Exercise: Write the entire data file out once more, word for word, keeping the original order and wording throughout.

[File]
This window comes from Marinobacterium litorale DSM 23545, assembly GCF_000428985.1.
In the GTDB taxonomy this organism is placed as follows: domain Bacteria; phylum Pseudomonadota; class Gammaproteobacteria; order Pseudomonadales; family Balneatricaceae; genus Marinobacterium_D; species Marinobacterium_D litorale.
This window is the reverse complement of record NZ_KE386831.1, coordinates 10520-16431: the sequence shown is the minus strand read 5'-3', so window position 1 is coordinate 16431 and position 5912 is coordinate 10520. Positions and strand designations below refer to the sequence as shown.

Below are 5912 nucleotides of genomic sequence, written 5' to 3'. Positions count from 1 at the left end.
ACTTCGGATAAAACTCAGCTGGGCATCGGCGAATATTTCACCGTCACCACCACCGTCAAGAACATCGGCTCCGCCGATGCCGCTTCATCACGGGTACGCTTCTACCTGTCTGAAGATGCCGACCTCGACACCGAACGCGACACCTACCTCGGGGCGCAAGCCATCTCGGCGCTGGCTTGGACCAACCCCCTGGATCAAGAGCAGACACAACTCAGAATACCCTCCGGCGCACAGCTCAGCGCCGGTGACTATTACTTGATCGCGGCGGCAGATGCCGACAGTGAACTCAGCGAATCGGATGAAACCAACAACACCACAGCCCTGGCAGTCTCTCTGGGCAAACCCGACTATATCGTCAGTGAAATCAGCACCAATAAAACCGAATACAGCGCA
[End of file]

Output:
This window comes from Marinobacterium litorale DSM 23545, assembly GCF_000428985.1.
In the GTDB taxonomy this organism is placed as follows: domain Bacteria; phylum Pseudomonadota; class Gammaproteobacteria; order Pseudomonadales; family Balneatricaceae; genus Marinobacterium_D; species Marinobacterium_D litorale.
This window is the reverse complement of record NZ_KE386831.1, coordinates 10520-16431: the sequence shown is the minus strand read 5'-3', so window position 1 is coordinate 16431 and position 5912 is coordinate 10520. Positions and strand designations below refer to the sequence as shown.

Below are 5912 nucleotides of genomic sequence, written 5' to 3'. Positions count from 1 at the left end.
ACTTCGGATAAAACTCAGCTGGGCATCGGCGAATATTTCACCGTCACCACCACCGTCAAGAACATCGGCTCCGCCGATGCCGCTTCATCACGGGTACGCTTCTACCTGTCTGAAGATGCCGACCTCGACACCGAACGCGACACCTACCTCGGGGCGCAAGCCATCTCGGCGCTGGCTTGGACCAACCCCCTGGATCAAGAGCAGACACAACTCAGAATACCCTCCGGCGCACAGCTCAGCGCCGGTGACTATTACTTGATCGCGGCGGCAGATGCCGACAGTGAACTCAGCGAATCGGATGAAACCAACAACACCACAGCCCTGGCAGTCTCTCTGGGCAAACCCGACTATATCGTCAGTGAAATCAGCACCAATAAAACCGAATACAGCGCA